Other important areas of concern are with over-vaccination and overuse of dewormers, with resulting damage to the horse’s immune system.  To inject our animals with multiple antigens every few months increases the bank accounts of veterinarians and vaccine manufacturers, and makes a hefty withdrawal from our animals’ immune cell inventory.  Again, researching this kind of information is critical if you want to operate from truth rather than fear.

Investigating the advancements in equine dentistry is another area that will pay real dividends for you and your horses.  An approach to the horse’s mouth that begins with their incisors will preserve their natural abilities to utilize the forage they evolved to eat.  Traditional “floating” of horses’ teeth does not serve them in this regard.  Unless horses have the opportunity to consistently graze to feed themselves, their incisors will be out of balance due to lack of wear.  Keeping their incisors of a proper length and angle will allow their chewing teeth to stay in balance, and often prevent sharp point and ridges from forming.

Anything else you’d like to add?

Finding support around so many of these subjects isn’t easy.  I would like to let people know that I am here to support what they know in their heart and their gut to be true, and I look forward to continuing to learn alongside anyone that shares the intent to keep it real.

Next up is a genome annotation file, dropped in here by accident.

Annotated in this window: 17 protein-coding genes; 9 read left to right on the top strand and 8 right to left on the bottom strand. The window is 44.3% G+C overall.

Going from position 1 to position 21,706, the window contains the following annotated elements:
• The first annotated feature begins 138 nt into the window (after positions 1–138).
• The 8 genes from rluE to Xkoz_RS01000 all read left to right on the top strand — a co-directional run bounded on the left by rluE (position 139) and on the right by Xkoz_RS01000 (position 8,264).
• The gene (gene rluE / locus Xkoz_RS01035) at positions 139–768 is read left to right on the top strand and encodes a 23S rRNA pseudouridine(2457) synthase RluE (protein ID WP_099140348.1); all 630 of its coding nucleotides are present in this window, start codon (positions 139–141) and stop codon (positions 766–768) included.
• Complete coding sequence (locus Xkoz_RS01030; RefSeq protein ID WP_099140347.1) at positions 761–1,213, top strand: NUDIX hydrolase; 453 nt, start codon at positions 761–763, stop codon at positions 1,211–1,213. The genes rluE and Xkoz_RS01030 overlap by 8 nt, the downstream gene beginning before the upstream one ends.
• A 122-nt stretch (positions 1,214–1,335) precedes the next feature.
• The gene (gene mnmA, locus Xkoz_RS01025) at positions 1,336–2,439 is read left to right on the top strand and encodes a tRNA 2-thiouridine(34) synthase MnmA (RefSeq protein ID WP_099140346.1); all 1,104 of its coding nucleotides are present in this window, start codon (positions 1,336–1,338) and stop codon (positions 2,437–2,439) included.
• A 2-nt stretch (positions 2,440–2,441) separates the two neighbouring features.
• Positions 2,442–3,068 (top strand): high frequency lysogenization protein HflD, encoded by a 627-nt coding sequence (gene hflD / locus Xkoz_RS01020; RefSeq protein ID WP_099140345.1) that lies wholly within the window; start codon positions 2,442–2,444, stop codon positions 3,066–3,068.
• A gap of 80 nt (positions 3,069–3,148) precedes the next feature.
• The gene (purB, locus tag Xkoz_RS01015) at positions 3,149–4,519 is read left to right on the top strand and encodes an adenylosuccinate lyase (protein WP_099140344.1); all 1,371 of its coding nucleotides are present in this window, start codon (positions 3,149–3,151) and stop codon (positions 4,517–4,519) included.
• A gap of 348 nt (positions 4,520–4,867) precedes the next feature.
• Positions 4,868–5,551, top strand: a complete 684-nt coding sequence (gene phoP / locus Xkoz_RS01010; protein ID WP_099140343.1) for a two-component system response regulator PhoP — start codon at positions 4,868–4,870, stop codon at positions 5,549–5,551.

My email is tomasteskey@yahoo.com and I have a page on Facebook– Tomas G. Teskey Veterinary Insights.

 

Casie

Hi! My name is Casie Bazay. I'm a mom, a freelance writer, and a certified equine acupressure practitioner.

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12 Responses

  1. Diane says:

    Amen to this article. There is a turning of the tide and we as responsible horse owners need to get educated and take into consideration the health of our horses. As a barrel racer I see the over use of supplements and drugs just for that win and long term these horses don’t last and “retire” before their time. How can their bodies work and heal and function properly when its bombarded with sugar based feed and drugs? Here’s to a holistic future for our dear equine friends.

    • then5925 says:

      I agree, Diane. I’m a former barrel racer and have witnessed the things you mentioned. Kudos to Dr. Teskey for being such an advocate for the horse though!

  2. A brilliant article by a brilliant man. It takes courage to step forward and challenge tradition. Tradition is flat out wrong here, not by opinion, but by science.
    Keep up the good work Dr Teskey, you’re an inspiration!

  3. rhea benko says:

    Wonderful advice…………..I can picture “know it all trainers, farriers and owners” eyes glazing over after the first few lines 🙁